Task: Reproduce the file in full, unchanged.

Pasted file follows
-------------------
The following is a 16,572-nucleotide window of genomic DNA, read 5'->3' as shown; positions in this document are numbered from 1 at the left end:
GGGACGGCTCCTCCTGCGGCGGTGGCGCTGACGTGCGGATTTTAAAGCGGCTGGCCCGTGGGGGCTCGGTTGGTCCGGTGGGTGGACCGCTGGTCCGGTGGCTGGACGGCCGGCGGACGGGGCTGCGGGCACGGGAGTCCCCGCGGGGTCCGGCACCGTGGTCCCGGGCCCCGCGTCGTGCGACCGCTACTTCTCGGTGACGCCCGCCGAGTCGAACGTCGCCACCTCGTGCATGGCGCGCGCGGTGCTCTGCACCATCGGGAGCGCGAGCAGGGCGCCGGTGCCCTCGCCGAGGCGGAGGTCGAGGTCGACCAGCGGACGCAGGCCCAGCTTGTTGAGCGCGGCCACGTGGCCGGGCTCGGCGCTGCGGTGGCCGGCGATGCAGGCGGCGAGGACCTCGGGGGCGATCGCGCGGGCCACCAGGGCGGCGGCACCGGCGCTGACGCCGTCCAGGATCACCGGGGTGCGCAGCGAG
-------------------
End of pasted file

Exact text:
The following is a 16,572-nucleotide window of genomic DNA, read 5'->3' as shown; positions in this document are numbered from 1 at the left end:
GGGACGGCTCCTCCTGCGGCGGTGGCGCTGACGTGCGGATTTTAAAGCGGCTGGCCCGTGGGGGCTCGGTTGGTCCGGTGGGTGGACCGCTGGTCCGGTGGCTGGACGGCCGGCGGACGGGGCTGCGGGCACGGGAGTCCCCGCGGGGTCCGGCACCGTGGTCCCGGGCCCCGCGTCGTGCGACCGCTACTTCTCGGTGACGCCCGCCGAGTCGAACGTCGCCACCTCGTGCATGGCGCGCGCGGTGCTCTGCACCATCGGGAGCGCGAGCAGGGCGCCGGTGCCCTCGCCGAGGCGGAGGTCGAGGTCGACCAGCGGACGCAGGCCCAGCTTGTTGAGCGCGGCCACGTGGCCGGGCTCGGCGCTGCGGTGGCCGGCGATGCAGGCGGCGAGGACCTCGGGGGCGATCGCGCGGGCCACCAGGGCGGCGGCACCGGCGCTGACGCCGTCCAGGATCACCGGGGTGCGCAGCGAG